Severe animal cruelty and torture is now a federal felony after President Donald Trump signed a bipartisan bill into law that makes “animal crushing” illegal.
The Preventing Animal Cruelty and Torture Act closes a loophole: In 2010, Congress approved the Animal Crush Video Prohibition Act, which made it illegal to create, sell or distribute “animal crushing” videos. Animal crushing is an act of torturing small, live animals, and, perverse videos showing people crushing the animals began circulating online for entertainment purposes. While the 2010 measure addressed the videos, it did not make the act of animal crushing itself illegal, something that the new law fixes.
Under the new law, animal crushing is now a felony punishable by up to 7 years in jail. Those convicted of the crime may also face fines, but the law does not specify fine amounts.
David Rosengard, a Senior Staff Attorney at the Animal Legal Defense Fund, told Newsweek in an interview that he does not expect to see a lot of prosecutions from this latest piece of legislation. However, having the law in place will likely discourage people from making the crushing videos, he said.
The law also gives a broad definition to the term “crushing.” While it seemed to have emerged as a niche fetish, often performed by women in high heels crushing small animals, the new law defines animal crushing as conduct where a living animal is “purposely crushed, burned, drowned, suffocated, impaled, or otherwise subjected to serious bodily injury.”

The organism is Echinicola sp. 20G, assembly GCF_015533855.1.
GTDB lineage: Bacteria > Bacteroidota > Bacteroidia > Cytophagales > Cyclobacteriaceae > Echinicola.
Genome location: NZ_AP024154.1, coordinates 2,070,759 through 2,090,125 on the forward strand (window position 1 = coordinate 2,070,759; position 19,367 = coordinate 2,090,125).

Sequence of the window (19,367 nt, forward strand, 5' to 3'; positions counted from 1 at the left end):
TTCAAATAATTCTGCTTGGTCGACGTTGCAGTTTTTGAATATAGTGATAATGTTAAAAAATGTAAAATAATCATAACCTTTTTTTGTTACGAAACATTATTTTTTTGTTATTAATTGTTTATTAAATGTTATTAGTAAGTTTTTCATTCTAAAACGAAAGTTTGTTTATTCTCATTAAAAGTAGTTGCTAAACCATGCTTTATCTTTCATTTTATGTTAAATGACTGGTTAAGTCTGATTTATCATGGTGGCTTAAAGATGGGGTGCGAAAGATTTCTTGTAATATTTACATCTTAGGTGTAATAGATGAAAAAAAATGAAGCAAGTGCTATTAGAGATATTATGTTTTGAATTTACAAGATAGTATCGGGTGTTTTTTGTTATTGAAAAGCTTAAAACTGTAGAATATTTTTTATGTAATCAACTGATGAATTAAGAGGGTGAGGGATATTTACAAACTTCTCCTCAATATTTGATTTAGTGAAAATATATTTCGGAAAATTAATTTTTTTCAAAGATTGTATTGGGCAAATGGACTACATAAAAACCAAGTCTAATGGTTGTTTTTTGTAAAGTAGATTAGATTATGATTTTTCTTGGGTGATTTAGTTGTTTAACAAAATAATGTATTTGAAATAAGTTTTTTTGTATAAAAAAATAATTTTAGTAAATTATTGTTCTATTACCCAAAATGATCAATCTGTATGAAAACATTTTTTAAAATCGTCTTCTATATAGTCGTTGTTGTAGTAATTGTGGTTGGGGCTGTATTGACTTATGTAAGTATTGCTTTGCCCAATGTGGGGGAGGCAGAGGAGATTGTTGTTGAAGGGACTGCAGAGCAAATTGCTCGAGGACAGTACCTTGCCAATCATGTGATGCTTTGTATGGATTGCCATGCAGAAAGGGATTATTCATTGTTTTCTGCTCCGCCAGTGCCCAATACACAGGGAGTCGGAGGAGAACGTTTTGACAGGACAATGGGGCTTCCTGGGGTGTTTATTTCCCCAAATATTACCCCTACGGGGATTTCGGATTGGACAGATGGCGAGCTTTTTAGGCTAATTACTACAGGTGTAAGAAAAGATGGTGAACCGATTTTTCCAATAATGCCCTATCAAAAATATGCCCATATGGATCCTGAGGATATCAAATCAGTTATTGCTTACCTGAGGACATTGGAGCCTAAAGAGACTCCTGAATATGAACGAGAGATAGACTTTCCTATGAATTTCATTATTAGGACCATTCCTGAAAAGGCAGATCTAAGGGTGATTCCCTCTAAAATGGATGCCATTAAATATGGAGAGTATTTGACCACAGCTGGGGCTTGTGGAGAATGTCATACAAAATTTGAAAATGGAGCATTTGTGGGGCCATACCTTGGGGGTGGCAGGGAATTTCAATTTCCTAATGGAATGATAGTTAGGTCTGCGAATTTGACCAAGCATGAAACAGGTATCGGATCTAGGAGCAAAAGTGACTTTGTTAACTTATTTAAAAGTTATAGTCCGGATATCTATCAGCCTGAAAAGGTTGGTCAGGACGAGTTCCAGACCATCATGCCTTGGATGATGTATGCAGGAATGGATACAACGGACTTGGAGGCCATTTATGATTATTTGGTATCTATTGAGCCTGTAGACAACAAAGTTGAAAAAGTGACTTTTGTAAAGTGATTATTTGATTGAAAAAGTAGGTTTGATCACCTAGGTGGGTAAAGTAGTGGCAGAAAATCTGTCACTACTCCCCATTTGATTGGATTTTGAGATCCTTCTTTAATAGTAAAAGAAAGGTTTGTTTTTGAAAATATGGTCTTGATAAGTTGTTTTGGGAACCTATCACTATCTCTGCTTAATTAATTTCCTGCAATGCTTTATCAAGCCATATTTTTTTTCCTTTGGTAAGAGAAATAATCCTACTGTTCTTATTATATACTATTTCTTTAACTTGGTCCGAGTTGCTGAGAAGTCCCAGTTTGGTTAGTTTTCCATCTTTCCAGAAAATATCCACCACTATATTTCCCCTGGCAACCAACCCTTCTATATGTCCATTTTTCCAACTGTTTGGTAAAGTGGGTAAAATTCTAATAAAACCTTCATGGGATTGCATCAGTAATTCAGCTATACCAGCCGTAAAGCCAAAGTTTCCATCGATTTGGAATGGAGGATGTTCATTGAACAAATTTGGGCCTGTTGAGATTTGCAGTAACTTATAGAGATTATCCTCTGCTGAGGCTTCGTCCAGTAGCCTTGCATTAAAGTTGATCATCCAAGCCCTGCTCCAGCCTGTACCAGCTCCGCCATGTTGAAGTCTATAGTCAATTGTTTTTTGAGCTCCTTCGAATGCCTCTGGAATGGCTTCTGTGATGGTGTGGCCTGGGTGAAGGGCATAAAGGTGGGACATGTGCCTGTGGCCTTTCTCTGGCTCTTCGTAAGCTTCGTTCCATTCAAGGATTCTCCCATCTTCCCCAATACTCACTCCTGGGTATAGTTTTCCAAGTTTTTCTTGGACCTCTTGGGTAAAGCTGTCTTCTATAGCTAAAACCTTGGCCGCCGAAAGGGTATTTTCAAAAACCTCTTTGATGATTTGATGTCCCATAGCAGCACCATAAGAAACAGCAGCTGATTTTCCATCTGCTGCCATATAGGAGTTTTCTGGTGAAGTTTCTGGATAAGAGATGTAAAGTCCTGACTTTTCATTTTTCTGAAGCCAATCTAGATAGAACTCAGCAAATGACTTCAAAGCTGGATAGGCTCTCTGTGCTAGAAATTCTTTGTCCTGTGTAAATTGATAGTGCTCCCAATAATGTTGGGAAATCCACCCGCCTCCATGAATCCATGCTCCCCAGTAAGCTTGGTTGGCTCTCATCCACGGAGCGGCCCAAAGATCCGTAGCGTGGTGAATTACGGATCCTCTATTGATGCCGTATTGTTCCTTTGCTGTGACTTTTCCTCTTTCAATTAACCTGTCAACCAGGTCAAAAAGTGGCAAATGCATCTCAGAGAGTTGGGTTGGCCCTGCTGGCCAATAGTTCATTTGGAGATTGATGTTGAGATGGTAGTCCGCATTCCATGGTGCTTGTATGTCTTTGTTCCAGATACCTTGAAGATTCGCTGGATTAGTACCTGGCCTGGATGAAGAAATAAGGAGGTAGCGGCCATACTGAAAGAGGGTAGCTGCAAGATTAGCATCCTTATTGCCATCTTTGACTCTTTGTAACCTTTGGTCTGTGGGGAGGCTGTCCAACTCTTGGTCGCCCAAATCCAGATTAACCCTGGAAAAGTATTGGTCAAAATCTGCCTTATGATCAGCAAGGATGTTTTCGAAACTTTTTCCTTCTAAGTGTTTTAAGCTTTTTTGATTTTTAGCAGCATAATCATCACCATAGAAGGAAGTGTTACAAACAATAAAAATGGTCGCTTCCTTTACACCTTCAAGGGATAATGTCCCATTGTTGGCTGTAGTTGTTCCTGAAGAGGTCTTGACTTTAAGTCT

Animal-rights groups say the signing of this bill is a defining moment for animal welfare and addresses a gap between state and federal laws. While all 50 states have had felony provisions pertaining to animal cruelty, there was not a federal ban against cruelty and torture.
Now that this additional loophole has been closed, federal law enforcement and prosecutors will be able to go after those who commit malicious acts of animal cruelty in federal jurisdiction, according to the Humane Society.
“After decades of work to protect animals and bearing witness to some of the worst cruelty, it’s so gratifying the Congress and president unanimously agreed that it was time to close the gap in the law and make malicious animal cruelty within federal jurisdiction a felony,” Sara Amundson, president of the Humane Society Legislative Fund, said in a press statement. “We cannot change the horrors of what animals have endured in the past, but we can crack down on these crimes moving forward. This is a day to celebrate.”
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